ePMedia: What about help from the DCCC?

LK: I don't expect it. Yeah. The D-Trip is focusing on races that they consider "Red-to-Blue," where they think they can flip the district. This should be one of those races, but they don't think so. So I'm going to do this the old-fashioned way. Grassroots. We're out there every day, meeting with people every day.

ePMedia: Knocking on doors?

LK: Yep, we're doing that.

ePMedia: (laughs) Shaking babies and kissing hands?

LK: I wouldn't want a stranger kissing my baby, or grandchildren, so I wouldn't presume to do that, but yes, we are getting out there and meeting with people.

ePMedia: What is your position on Iraq?

LK: My take on Iraq is that we've learned nothing from Vietnam. The Republicans told us in the '60s that you don't commit American forces without a plan to exit, and that's exactly what the Republicans have done in Iraq. They have no plan to exit.

ePMedia: Do they want to exit? It would seem to me that their plan is to stay and create a permanent presence there.

LK: Certainly one could reach that conclusion considering we're building a 100 acre embassy, and it's the largest in the world, and it's the only construction project on time in Iraq, but I think we need a plan to exit Iraq. We have a plan. We've issued a plan that's been endorsed by retired four-star marine general Joe Moore, You can pick it up off of our website.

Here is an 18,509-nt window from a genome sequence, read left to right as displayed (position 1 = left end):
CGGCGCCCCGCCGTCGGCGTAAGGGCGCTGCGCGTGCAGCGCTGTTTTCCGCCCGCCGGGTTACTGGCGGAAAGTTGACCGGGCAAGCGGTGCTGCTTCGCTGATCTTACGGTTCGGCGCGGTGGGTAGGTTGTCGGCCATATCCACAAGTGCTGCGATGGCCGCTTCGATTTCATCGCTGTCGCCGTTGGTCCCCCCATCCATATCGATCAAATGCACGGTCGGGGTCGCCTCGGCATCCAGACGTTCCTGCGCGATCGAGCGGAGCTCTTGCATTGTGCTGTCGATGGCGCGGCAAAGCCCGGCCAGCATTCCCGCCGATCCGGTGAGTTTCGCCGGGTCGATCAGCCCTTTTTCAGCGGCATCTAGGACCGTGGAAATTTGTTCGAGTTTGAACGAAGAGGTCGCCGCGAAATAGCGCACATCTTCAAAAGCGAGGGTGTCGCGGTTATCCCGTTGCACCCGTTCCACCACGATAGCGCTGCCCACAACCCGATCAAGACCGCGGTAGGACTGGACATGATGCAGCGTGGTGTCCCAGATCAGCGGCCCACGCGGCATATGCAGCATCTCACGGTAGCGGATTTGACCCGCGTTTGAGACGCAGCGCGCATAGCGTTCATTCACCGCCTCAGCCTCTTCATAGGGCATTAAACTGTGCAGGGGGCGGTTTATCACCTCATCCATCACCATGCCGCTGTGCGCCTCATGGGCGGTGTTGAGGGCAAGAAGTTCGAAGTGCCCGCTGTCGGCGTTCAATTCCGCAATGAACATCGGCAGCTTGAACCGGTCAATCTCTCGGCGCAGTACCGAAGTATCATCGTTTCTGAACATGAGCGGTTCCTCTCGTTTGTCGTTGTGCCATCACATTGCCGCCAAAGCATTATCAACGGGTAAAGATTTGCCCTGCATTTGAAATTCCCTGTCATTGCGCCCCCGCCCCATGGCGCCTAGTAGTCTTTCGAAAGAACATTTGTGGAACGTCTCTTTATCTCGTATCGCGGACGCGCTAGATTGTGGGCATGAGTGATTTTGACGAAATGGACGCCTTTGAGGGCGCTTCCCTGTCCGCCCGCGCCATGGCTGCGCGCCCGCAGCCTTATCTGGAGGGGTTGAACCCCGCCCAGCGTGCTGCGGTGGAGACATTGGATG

ePMedia: So you're for a strategic withdrawal?

LK: Yes, with an emphasis on the strategic part. Our plan talks in terms of announcing that we're not staying. We've got to make that clear to the rest of the world. We've got to start drawing down and reducing the number of American troops instead of committing more and putting more troops in harms way in Baghdad, and our plan is to replace the American troops with Muslim troops from surrounding countries -- Pakistan, India and Egypt -- who wouldn't have the same targets on their backs as our troops have.

ePMedia: Do you think that would really reduce hostilities?